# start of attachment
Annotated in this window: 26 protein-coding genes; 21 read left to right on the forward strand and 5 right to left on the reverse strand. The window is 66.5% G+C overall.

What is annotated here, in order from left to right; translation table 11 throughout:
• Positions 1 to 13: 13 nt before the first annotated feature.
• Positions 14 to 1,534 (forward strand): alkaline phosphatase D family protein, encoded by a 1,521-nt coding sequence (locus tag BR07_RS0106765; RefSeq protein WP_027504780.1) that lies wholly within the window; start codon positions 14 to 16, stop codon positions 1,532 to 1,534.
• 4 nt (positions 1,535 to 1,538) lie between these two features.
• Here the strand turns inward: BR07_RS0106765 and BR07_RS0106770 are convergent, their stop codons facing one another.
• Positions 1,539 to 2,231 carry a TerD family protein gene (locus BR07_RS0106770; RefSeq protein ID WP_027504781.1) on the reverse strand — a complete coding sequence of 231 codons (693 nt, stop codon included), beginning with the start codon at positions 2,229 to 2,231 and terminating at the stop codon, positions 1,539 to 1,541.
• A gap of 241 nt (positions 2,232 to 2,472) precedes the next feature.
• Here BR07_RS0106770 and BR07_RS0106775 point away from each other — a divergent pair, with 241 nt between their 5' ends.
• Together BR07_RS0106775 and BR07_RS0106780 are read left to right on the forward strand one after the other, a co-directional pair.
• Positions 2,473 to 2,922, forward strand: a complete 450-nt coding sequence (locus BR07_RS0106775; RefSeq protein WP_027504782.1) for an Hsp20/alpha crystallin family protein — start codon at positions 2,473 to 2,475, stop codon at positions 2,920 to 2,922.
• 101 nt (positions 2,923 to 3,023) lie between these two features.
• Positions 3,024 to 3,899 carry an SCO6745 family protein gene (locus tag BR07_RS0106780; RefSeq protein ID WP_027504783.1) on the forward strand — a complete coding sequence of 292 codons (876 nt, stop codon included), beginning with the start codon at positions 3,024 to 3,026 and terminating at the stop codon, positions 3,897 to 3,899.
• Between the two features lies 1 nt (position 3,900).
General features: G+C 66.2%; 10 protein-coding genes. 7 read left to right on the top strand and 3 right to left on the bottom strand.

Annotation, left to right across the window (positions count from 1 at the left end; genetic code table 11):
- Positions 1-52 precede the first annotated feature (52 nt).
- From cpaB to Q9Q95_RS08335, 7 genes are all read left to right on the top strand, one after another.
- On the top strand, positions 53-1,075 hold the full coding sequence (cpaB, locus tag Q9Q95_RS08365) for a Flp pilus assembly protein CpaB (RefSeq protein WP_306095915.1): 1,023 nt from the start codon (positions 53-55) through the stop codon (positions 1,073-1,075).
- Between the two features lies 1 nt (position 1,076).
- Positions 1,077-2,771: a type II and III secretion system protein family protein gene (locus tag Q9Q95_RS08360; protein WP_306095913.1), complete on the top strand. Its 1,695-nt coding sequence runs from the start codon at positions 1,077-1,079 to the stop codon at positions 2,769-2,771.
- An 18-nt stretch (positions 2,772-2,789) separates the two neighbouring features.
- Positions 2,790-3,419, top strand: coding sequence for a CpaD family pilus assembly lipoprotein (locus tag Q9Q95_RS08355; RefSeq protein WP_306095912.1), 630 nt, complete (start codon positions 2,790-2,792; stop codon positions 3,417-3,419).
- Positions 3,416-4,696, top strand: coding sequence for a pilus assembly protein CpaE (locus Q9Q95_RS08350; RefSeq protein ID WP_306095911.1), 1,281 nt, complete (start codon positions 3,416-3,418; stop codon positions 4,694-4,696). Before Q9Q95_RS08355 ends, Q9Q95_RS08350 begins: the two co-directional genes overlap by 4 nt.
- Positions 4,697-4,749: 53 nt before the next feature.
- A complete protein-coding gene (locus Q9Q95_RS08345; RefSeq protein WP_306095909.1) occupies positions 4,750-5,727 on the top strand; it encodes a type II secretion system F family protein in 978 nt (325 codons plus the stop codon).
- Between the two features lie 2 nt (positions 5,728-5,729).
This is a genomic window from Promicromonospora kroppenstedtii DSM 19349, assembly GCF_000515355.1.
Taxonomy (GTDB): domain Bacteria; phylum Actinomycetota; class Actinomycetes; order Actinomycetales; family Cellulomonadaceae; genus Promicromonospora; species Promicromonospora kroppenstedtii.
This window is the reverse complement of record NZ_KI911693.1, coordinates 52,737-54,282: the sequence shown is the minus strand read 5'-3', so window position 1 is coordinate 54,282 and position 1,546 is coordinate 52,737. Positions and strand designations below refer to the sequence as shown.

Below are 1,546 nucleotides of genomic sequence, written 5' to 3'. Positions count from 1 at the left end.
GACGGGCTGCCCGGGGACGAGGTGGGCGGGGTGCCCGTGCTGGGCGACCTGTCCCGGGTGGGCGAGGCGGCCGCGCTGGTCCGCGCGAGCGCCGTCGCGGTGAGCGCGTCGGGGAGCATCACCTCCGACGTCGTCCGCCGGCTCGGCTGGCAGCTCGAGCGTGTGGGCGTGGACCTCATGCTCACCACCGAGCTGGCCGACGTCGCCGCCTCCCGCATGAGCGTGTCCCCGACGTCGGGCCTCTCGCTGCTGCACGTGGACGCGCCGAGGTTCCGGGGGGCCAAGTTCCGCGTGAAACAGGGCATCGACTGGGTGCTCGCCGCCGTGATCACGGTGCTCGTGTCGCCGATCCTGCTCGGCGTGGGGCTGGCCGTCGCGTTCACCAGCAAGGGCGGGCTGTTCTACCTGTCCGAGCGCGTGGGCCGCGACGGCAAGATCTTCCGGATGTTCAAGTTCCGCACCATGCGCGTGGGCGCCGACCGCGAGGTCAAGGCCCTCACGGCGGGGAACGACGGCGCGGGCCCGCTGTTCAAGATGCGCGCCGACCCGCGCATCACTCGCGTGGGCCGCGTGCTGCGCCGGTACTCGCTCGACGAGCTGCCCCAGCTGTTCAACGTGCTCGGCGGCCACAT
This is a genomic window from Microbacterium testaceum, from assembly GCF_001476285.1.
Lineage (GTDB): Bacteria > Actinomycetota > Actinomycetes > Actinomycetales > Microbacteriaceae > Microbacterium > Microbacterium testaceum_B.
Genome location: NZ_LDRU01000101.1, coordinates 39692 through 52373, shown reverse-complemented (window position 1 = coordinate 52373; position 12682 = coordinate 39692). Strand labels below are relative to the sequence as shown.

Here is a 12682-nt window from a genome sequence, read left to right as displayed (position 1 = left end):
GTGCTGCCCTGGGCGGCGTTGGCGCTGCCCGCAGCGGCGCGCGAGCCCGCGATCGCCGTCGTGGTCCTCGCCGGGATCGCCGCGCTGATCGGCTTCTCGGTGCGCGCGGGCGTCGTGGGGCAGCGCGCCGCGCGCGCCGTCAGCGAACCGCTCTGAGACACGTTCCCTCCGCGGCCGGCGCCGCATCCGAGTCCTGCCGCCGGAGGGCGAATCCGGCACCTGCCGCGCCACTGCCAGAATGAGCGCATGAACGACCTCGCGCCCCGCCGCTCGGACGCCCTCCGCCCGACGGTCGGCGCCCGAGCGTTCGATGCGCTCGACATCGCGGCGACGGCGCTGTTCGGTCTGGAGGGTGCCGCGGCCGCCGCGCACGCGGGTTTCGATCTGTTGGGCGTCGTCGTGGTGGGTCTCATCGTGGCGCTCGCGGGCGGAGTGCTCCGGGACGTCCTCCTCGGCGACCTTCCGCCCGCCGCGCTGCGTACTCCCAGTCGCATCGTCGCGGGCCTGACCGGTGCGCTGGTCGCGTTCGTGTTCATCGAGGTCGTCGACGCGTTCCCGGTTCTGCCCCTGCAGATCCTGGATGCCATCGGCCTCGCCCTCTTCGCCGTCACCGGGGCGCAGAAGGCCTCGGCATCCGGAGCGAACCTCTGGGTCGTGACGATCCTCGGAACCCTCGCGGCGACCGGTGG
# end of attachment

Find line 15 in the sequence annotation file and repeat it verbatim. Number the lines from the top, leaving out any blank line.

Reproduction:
General features: G+C 66.2%; 10 protein-coding genes. 7 read left to right on the top strand and 3 right to left on the bottom strand.